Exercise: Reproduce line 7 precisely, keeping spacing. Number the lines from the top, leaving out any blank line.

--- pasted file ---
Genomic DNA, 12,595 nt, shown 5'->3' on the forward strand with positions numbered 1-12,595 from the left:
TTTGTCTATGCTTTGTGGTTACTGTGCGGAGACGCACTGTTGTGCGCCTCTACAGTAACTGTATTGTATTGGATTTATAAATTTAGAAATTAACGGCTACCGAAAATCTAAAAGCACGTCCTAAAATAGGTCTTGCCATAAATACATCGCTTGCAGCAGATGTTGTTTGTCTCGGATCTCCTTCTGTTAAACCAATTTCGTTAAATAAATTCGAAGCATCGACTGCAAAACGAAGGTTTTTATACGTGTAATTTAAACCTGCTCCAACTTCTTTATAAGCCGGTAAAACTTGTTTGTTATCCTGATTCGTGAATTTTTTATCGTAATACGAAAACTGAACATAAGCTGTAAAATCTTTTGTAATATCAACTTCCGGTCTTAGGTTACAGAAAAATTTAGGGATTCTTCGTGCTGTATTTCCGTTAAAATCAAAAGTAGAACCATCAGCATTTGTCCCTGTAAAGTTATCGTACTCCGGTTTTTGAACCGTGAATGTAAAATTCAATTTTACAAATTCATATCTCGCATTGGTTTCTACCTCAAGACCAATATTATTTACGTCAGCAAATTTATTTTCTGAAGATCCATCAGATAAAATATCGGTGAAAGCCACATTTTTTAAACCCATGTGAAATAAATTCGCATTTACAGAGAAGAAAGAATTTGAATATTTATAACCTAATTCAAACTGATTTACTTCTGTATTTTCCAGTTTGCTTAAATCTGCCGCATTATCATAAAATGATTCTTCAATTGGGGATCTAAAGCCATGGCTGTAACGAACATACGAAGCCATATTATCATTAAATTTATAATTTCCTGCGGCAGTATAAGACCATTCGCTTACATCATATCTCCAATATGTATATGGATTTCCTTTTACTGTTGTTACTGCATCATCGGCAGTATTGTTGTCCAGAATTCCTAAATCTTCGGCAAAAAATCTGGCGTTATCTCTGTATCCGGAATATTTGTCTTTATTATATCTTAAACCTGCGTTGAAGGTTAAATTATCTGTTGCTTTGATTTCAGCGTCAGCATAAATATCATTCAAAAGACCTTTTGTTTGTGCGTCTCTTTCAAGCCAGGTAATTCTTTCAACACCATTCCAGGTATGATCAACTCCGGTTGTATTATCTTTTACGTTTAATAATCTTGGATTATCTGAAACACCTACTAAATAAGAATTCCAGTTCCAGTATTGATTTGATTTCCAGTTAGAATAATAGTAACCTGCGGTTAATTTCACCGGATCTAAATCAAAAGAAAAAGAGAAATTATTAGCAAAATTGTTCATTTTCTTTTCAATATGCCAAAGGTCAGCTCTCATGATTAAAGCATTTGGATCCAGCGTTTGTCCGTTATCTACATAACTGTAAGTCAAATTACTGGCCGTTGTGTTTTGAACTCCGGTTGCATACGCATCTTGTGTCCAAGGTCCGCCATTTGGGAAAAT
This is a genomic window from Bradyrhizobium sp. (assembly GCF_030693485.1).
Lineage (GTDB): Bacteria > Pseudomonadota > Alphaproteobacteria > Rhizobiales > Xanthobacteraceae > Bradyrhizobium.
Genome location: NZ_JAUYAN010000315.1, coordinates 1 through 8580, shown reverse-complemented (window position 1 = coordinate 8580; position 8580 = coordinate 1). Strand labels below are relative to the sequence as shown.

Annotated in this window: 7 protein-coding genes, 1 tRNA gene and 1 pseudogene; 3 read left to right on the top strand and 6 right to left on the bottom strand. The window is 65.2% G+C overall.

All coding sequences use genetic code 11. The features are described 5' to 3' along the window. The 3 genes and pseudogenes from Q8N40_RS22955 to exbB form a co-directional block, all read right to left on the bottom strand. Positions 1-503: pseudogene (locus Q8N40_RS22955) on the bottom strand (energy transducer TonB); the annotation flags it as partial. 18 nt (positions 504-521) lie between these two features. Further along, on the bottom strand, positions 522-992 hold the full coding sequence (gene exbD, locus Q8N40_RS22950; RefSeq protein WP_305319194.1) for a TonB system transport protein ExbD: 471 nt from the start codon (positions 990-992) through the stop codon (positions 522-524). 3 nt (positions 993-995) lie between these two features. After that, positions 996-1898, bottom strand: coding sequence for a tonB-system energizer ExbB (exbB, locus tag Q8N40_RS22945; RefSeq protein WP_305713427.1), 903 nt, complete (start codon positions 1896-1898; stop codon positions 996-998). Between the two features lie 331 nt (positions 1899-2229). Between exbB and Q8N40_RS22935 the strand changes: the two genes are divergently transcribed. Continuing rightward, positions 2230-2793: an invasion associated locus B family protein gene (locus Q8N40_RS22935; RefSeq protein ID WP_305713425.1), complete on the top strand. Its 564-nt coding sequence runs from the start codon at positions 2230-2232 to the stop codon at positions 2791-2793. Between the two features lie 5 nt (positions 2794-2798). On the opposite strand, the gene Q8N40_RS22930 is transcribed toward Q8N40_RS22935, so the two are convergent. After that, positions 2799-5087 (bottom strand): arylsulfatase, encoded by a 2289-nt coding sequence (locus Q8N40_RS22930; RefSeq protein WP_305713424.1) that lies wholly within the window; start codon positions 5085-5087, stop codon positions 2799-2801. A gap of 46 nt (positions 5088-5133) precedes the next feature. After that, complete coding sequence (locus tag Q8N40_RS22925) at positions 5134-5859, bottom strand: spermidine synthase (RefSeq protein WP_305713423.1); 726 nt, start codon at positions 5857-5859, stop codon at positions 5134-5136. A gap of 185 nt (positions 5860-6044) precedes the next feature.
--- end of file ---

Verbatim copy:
All coding sequences use genetic code 11. The features are described 5' to 3' along the window. The 3 genes and pseudogenes from Q8N40_RS22955 to exbB form a co-directional block, all read right to left on the bottom strand. Positions 1-503: pseudogene (locus Q8N40_RS22955) on the bottom strand (energy transducer TonB); the annotation flags it as partial. 18 nt (positions 504-521) lie between these two features. Further along, on the bottom strand, positions 522-992 hold the full coding sequence (gene exbD, locus Q8N40_RS22950; RefSeq protein WP_305319194.1) for a TonB system transport protein ExbD: 471 nt from the start codon (positions 990-992) through the stop codon (positions 522-524). 3 nt (positions 993-995) lie between these two features. After that, positions 996-1898, bottom strand: coding sequence for a tonB-system energizer ExbB (exbB, locus tag Q8N40_RS22945; RefSeq protein WP_305713427.1), 903 nt, complete (start codon positions 1896-1898; stop codon positions 996-998). Between the two features lie 331 nt (positions 1899-2229). Between exbB and Q8N40_RS22935 the strand changes: the two genes are divergently transcribed. Continuing rightward, positions 2230-2793: an invasion associated locus B family protein gene (locus Q8N40_RS22935; RefSeq protein ID WP_305713425.1), complete on the top strand. Its 564-nt coding sequence runs from the start codon at positions 2230-2232 to the stop codon at positions 2791-2793. Between the two features lie 5 nt (positions 2794-2798). On the opposite strand, the gene Q8N40_RS22930 is transcribed toward Q8N40_RS22935, so the two are convergent. After that, positions 2799-5087 (bottom strand): arylsulfatase, encoded by a 2289-nt coding sequence (locus Q8N40_RS22930; RefSeq protein WP_305713424.1) that lies wholly within the window; start codon positions 5085-5087, stop codon positions 2799-2801. A gap of 46 nt (positions 5088-5133) precedes the next feature. After that, complete coding sequence (locus tag Q8N40_RS22925) at positions 5134-5859, bottom strand: spermidine synthase (RefSeq protein WP_305713423.1); 726 nt, start codon at positions 5857-5859, stop codon at positions 5134-5136. A gap of 185 nt (positions 5860-6044) precedes the next feature.